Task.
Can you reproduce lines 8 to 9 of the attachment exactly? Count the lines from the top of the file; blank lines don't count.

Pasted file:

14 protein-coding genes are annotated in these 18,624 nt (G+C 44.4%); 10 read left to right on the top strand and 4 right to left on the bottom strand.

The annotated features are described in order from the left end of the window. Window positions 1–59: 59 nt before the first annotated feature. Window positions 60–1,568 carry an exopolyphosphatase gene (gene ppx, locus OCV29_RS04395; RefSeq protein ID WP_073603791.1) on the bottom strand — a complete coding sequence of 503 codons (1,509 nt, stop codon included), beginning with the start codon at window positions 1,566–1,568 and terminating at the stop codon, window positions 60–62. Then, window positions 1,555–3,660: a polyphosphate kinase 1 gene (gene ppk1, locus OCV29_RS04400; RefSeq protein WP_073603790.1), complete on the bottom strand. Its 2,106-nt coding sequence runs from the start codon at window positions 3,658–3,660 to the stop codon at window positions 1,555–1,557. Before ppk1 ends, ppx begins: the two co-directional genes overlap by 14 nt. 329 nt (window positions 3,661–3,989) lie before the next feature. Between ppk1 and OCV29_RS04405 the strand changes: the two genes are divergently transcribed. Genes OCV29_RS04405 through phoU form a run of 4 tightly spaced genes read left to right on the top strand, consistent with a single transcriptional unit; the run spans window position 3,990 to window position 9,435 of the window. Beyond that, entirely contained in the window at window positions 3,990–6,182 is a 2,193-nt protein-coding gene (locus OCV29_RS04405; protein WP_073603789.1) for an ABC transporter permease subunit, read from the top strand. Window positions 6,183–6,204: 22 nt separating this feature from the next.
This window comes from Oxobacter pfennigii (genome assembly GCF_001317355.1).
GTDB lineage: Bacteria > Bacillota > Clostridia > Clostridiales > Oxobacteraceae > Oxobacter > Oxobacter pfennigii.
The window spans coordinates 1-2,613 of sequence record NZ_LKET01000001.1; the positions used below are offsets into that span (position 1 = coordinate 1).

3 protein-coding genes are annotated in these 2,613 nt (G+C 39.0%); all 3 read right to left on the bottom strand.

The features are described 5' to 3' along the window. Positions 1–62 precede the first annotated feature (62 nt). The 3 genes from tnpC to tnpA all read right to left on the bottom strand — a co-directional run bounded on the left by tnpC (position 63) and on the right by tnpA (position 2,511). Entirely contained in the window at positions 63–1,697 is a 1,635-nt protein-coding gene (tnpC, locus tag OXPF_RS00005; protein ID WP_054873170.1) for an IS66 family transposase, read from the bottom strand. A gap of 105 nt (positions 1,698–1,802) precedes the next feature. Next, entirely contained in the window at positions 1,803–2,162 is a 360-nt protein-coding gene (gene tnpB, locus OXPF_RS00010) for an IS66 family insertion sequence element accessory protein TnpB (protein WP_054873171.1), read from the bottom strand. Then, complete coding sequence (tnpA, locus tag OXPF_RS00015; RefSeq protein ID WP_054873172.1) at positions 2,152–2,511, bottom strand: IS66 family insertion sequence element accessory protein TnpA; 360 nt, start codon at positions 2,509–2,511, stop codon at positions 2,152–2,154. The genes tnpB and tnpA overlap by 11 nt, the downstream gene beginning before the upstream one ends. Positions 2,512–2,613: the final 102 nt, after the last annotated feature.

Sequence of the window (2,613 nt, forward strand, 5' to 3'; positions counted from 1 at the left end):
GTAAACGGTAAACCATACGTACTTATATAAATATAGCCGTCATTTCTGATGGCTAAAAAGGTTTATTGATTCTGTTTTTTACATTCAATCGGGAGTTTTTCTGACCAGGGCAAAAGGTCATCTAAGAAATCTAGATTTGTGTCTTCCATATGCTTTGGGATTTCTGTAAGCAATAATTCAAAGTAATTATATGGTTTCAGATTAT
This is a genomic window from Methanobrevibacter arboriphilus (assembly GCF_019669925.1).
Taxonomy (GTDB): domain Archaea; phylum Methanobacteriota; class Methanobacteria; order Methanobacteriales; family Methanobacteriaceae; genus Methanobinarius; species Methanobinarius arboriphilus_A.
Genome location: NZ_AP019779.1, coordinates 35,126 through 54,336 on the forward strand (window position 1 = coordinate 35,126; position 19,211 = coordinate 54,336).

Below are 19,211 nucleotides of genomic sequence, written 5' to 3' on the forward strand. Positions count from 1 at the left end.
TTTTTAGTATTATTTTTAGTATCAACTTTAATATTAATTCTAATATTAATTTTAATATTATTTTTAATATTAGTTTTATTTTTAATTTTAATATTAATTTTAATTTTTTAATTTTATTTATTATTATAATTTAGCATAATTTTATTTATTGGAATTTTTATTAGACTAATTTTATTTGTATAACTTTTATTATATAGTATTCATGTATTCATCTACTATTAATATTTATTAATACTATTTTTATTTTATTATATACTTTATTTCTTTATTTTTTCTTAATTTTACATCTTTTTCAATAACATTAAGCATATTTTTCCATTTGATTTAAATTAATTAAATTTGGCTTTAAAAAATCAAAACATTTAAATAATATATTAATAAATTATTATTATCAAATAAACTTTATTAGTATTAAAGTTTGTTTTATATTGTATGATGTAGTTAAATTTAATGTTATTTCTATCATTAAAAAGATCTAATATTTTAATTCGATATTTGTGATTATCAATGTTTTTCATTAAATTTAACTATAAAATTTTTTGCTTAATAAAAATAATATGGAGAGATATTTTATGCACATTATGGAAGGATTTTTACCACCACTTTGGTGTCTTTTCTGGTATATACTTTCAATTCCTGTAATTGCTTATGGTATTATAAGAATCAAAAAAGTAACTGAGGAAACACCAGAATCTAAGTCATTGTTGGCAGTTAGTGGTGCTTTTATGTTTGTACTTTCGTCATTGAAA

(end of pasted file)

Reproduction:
Sequence of the window (2,613 nt, forward strand, 5' to 3'; positions counted from 1 at the left end):
GTAAACGGTAAACCATACGTACTTATATAAATATAGCCGTCATTTCTGATGGCTAAAAAGGTTTATTGATTCTGTTTTTTACATTCAATCGGGAGTTTTTCTGACCAGGGCAAAAGGTCATCTAAGAAATCTAGATTTGTGTCTTCCATATGCTTTGGGATTTCTGTAAGCAATAATTCAAAGTAATTATATGGTTTCAGATTAT